If food becomes contaminated, could these substances harm human health?

Plants process proteins differently than animals or humans.  Thus, experts are concerned that a plant-produced “human” protein could be perceived as foreign by the body and elicit an allergic reaction, including life-threatening anaphylactic shock.* Growth factors such as erythropoietin are active at billionths of a gram when injected, and “may be harmful by inhalation, ingestion or skin absorption.”  Those handling the substance are advised to wear a respirator and chemical-resistant gloves. * Trichosanthin, a potent abortion-inducing drug, has been introduced into tobacco by means of an engineered virus which is also known to infect tomatoes, peppers, and other tobacco relatives.* The research chemical/insecticide avidin causes a vitamin deficiency, and the blood clotter aprotinin can cause pancreatic disease in animals and perhaps humans.  Both have been engineered into corn grown out-of-doors.* Corn-grown industrial enzymes such as trypsin and antitrypsin are known allergens.  Trypsin corn was grown on hundreds of acres throughout the Corn Belt in 2002.

Could plant-grown drugs and chemicals harm the environment?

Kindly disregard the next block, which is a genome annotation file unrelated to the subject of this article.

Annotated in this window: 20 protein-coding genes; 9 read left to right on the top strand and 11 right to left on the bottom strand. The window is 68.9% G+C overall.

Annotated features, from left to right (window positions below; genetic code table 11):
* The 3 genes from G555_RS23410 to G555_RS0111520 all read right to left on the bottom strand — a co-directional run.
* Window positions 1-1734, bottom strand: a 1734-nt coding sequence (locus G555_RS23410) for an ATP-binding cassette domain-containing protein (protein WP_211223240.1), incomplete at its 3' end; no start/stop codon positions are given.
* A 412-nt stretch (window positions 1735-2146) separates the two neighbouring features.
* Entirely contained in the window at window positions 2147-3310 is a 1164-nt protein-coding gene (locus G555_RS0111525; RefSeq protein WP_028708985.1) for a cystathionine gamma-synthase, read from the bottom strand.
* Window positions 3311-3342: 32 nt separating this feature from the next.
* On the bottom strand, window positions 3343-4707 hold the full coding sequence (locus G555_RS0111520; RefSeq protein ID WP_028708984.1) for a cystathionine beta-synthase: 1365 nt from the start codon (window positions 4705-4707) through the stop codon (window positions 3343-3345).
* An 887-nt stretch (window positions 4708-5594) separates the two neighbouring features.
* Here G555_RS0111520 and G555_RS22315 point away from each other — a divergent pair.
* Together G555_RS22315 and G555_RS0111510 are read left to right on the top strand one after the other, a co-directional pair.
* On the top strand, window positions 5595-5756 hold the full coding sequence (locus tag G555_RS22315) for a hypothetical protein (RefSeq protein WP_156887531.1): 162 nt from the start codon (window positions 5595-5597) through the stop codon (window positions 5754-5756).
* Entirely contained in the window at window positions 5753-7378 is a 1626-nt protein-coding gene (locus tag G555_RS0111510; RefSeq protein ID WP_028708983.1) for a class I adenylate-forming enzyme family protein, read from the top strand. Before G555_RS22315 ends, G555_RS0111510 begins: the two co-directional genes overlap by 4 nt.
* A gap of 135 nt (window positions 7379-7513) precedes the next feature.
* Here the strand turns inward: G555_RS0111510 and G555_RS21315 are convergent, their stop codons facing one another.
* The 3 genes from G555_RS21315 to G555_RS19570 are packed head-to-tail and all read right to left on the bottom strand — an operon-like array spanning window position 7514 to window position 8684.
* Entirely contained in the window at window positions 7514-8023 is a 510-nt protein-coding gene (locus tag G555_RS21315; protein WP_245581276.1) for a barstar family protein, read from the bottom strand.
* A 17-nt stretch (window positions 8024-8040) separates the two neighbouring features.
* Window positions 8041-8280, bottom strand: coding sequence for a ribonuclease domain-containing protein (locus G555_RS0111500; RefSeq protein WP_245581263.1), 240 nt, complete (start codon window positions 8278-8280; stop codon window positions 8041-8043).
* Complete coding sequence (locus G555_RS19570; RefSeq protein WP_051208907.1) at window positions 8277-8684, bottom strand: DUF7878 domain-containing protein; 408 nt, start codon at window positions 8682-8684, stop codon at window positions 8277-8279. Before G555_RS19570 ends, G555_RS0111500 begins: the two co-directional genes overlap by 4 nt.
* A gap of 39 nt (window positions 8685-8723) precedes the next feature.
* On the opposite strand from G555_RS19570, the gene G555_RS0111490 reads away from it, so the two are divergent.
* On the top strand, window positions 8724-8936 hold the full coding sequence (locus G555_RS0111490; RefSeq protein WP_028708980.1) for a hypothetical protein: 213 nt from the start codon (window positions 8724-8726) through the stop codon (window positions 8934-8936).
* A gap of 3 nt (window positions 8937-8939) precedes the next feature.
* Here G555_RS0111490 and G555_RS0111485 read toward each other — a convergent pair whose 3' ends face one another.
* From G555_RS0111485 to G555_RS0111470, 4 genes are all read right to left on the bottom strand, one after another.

Conventionally-produced drugs are already a growing pollution nightmare, and plant-grown drugs and chemicals could make things worse.  According to Dr. Glynis Giddings et al:“Biopharmaceuticals usually elicit responses at low concentrations, and may be toxic at higher ones.  Many have physiochemical properties that might cause them to persist in the environment or bioaccumulate in living organisms, possibly damaging non-target organisms…”5 * Aprotinin and other digestion-inhibiting enzymes shorten the lives of honeybees, while avidin is known to kill or chronically impair 26 species of insects.* The risks to wildlife that eat biopharm corn and other crops increase as scientists learn to generate ever-higher concentrations of drugs and chemicals in these crops.* These substances have not been tested for effects on soil life, even though other engineered proteins are known to leak from roots and persist in the soil for months.

How are plants that grow drugs and chemicals regulated?

The U.S. Dept. of Agriculture (USDA) has primary authority for experimental biopharm crop cultivation.  Despite recently strengthened regulation, USDA still keeps all drug and chemical crop sites secret from the public and neighboring farmers, hides the identity of the drug or chemical in most cases, and condones biopharm companies’ preferred practice of “anonymously” planting these crops without identification, security measures or notification of neighbors.  Joe Jilka of ProdiGene, speaking of his company’s corn engineered to produce a pig vaccine (TGEV), seems more concerned about theft than public safety:

“…the best way to secure it is to grow it just like any other corn.  In other words, the anonymity of it just completely hides it. You know, our TGEV corn grown [sic] was up here by Story City [Iowa] right by the interstate, and no one could have ever seen it.”6